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Altus shop improvement reuses waste water

  • Published
  • By Senior Airman Clinton Atkins
  • 97th Air Mobility Wing Public Affairs
Airmen from the 97th Maintenance Directorate wheel and tire shop recently improved the way they wash aircraft wheels, which will save the Air Force more than $47,000 and reduce hazardous waste generation by more than 27,000 pounds annually.

When the shop focused on increasing efficiency, the end result was the implementation of an environmentally friendly waste water treatment system that cleans the water used to wash dirty wheels by running it through a biological media system, said George Corey, 97th Maintenance Directorate survival equipment supervisor.

The system has been in place since December and the shop has yet to produce any hazardous waste, he said.

"We used to produce approximately 27,000 pounds of waste water a year," Mr. Corey said. "And now we're not going to produce any water -- it's all going to be self contained. We used to spend approximately $65,000 a year on getting rid of (the waste) and operating man-hours. Now we're probably going to spend $17,000 a year."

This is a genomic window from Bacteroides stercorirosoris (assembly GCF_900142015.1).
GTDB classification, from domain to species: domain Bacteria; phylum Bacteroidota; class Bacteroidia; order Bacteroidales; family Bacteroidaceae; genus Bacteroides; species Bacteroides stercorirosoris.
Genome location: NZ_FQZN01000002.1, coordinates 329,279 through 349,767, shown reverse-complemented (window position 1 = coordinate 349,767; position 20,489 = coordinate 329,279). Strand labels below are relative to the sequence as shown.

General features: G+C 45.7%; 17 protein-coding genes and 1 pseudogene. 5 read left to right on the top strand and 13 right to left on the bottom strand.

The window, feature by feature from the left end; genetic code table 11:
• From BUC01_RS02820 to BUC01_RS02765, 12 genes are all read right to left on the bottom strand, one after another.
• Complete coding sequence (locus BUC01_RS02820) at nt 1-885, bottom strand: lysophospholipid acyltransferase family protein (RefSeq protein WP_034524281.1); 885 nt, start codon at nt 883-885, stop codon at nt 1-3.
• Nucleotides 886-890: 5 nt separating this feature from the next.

Before the system was installed, the wheel and tire shop produced between seven and 12 55-gallon barrels of hazardous waste every three months. Now, the shop expects to generate less than 10 pounds of waste for the entire year.

The former system required four people to clear the waste from the wheel wash, and now there's no longer a need to do that, Mr. Corey said.

"We used to spend hours at this machine trying to clean the (wheels), scrubbing all the time," said Kent Reitenour, configuration wheel and tire shop specialist. "This has cut it in half the time. (Now) you put (the wheel) in there, you give it a quick scrub, rinse it off and you're ready to go."

Even the price of the water cleaning system was sensible, Mr. Corey said.

"The new system cost approximately $120,000," he explained. "It'll pay for itself in two to three years. If just the small Altus Air Force Base can reduce the amount of waste from 27,000 pounds down to 10 pounds, then we've really made a big impact on the environment."

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